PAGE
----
"Should I think about enrolling in a writing course or maybe a writing program?"
I get that question a lot, and the answer is always soul-searching for me. The advice is cheap, but the consequences to an aspiring or even established writer (more on that later) are enormous.
I get the question because my day job is half writing teacher and half program director for an MFA in Creative Writing. But it's not a simple question to answer.
Sometimes, the answer I give is "No." That used to be easy because almost all the MFAs out there focused on literary writing. Not really the ideal environment for someone who wants to publish popular genre fiction. Plus students -- often "grown ups" -- ha tveo pull up tent stakes and give up lifestyles, friends, and home.
For the January 2011 issue, Writer's Digest asked me to write an article about the whole lit-vs-genre MFA issue, so I got a chance to give advice to (gasp) an even bigger group of writers. But the question doesn't go away with the recent proliferation of so-called "low-residency" MFAs, the decision is harder to blow off (or, in my case, advise). These programs let someone take most of the classes online and only attend campus classes during scheduled vacation time.
The other factor is that a small number of MFAs finally focus on genre fiction.
In fact, that's what my program does. It sounded like a good idea to me because that's what I wish I could have done.
Of course, I got there without the vetting and training of such a degree, and hence the odd situation I find myself in when someone -- often a potential student -- asks me for my honest opinion about whether or not to spend the money and time. Is it worth it?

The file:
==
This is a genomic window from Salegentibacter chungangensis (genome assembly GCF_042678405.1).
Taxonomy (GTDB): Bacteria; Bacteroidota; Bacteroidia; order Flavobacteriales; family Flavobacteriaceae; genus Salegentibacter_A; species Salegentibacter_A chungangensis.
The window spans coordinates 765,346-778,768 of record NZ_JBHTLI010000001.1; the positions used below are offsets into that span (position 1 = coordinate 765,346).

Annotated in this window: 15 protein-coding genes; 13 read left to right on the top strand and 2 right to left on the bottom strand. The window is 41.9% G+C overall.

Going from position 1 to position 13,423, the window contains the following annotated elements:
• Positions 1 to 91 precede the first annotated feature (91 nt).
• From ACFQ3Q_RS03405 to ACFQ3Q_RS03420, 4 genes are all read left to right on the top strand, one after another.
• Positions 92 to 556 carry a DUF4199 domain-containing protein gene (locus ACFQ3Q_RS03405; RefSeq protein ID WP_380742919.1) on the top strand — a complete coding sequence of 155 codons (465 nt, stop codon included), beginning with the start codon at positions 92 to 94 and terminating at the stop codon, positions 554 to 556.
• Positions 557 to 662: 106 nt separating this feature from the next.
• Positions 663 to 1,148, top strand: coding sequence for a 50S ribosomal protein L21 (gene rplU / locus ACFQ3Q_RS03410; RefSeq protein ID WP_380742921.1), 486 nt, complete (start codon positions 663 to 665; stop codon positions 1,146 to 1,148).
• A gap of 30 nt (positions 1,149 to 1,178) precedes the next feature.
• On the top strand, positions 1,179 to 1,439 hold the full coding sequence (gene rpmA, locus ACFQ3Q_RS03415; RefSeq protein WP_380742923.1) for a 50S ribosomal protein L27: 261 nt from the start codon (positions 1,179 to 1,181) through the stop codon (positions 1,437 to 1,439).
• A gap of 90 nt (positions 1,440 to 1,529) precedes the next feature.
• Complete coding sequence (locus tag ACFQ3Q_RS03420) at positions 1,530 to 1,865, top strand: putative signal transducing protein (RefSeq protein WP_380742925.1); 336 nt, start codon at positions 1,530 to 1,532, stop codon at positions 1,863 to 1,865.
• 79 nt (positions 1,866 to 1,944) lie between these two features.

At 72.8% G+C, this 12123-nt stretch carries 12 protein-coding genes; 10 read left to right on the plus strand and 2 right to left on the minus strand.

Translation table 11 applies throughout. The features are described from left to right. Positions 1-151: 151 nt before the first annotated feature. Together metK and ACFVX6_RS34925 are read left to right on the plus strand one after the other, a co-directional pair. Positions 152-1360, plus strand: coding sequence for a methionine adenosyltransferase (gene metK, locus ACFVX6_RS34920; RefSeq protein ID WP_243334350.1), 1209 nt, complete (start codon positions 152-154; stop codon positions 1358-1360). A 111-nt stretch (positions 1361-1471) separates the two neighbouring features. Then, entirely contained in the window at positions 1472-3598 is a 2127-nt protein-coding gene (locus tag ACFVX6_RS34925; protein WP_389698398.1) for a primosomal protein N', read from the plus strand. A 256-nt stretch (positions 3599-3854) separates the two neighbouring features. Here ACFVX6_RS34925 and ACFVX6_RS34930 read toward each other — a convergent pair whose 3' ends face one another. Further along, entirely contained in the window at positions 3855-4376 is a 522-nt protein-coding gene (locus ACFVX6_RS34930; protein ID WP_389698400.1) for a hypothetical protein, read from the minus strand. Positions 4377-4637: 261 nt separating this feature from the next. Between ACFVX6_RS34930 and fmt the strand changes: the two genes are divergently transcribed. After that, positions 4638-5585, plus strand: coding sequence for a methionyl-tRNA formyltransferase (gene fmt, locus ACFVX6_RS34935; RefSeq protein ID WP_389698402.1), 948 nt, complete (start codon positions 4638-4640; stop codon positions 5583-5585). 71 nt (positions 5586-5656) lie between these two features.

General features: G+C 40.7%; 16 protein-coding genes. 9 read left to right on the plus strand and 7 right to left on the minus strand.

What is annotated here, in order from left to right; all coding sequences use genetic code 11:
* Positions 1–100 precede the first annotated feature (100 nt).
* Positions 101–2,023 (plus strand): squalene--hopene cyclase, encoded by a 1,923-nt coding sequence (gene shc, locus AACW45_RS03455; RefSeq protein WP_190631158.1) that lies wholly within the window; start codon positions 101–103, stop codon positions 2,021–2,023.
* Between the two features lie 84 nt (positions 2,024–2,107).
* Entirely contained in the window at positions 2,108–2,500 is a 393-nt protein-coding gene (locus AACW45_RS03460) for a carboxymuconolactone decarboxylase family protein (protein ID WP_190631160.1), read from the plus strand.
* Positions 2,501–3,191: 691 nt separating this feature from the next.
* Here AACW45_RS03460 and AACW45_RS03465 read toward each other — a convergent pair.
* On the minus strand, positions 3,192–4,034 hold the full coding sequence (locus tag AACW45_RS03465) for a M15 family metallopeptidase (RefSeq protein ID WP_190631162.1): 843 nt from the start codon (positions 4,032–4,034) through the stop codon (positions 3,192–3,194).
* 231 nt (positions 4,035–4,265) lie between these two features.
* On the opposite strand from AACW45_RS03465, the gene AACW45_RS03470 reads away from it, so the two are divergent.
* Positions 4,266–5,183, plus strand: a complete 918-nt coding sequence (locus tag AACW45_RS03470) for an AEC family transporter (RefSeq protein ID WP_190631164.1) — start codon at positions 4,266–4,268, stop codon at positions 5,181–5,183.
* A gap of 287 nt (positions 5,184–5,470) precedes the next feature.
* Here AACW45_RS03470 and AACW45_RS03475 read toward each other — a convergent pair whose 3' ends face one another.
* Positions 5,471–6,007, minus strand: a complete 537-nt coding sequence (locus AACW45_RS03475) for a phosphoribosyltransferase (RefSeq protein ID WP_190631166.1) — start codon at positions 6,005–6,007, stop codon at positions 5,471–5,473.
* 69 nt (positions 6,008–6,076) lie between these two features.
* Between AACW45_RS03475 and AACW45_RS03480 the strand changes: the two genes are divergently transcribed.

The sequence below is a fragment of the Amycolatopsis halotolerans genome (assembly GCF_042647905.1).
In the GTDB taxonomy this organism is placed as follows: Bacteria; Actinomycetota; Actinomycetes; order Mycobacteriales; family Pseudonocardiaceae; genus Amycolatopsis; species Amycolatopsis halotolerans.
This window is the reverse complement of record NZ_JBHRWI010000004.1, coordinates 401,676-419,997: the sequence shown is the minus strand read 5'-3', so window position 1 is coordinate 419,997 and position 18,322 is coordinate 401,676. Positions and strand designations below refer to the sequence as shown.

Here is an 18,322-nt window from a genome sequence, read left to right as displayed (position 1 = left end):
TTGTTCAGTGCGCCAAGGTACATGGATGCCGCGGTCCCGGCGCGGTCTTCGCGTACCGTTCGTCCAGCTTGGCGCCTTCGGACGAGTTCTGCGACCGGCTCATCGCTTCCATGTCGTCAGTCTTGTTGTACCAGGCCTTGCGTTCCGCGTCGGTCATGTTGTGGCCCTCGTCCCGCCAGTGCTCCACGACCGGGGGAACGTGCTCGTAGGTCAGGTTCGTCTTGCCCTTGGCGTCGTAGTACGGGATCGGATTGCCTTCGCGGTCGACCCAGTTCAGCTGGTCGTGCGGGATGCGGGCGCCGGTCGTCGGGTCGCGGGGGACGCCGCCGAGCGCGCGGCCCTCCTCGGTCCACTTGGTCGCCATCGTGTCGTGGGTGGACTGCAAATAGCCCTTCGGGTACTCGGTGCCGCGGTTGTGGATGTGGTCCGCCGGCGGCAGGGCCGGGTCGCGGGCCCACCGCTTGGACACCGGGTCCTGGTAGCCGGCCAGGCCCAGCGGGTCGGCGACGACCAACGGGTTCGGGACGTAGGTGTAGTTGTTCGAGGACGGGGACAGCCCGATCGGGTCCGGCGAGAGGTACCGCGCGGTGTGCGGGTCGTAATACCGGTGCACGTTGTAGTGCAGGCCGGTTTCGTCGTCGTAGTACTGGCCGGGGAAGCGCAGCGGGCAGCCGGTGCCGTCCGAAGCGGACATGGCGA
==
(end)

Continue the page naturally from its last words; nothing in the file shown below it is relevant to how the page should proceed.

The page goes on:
I have to confess my honest answer isn't "Yes." Instead, it's "Maybe." And then I turn the question into one of my own: "Is it worth it to you?"
Last year, we had a New York Times best-selling author become a student in the program. She's a successful children's author, but she wanted to retool to pursue adult fiction. In her opinion, the fast-track to that change was getting direct training from author-teachers who knew that publishing culture and those markets already.
She confirmed my faith that the answer can be "yes." But at the same time, I still don't think it's the right answer for everyone. Although neither Kym nor I come even close to being "best selling," we still came to writing fiction from a background as professional journalists -- we knew already what it was like to make a living as authors and the realities of depending on writing as a way to make that living.
In that sense, I think "maybe" is still the best answer. There are many paths to succeeding as an author -- and on many levels. One path might be an MFA. But the only time I flat out say "Yes" is when I see a combination of talent, commitment, and experience that tells me a student is coming into the program with eyes wide open.
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If interested, here are three schools out there that focus on genre fiction: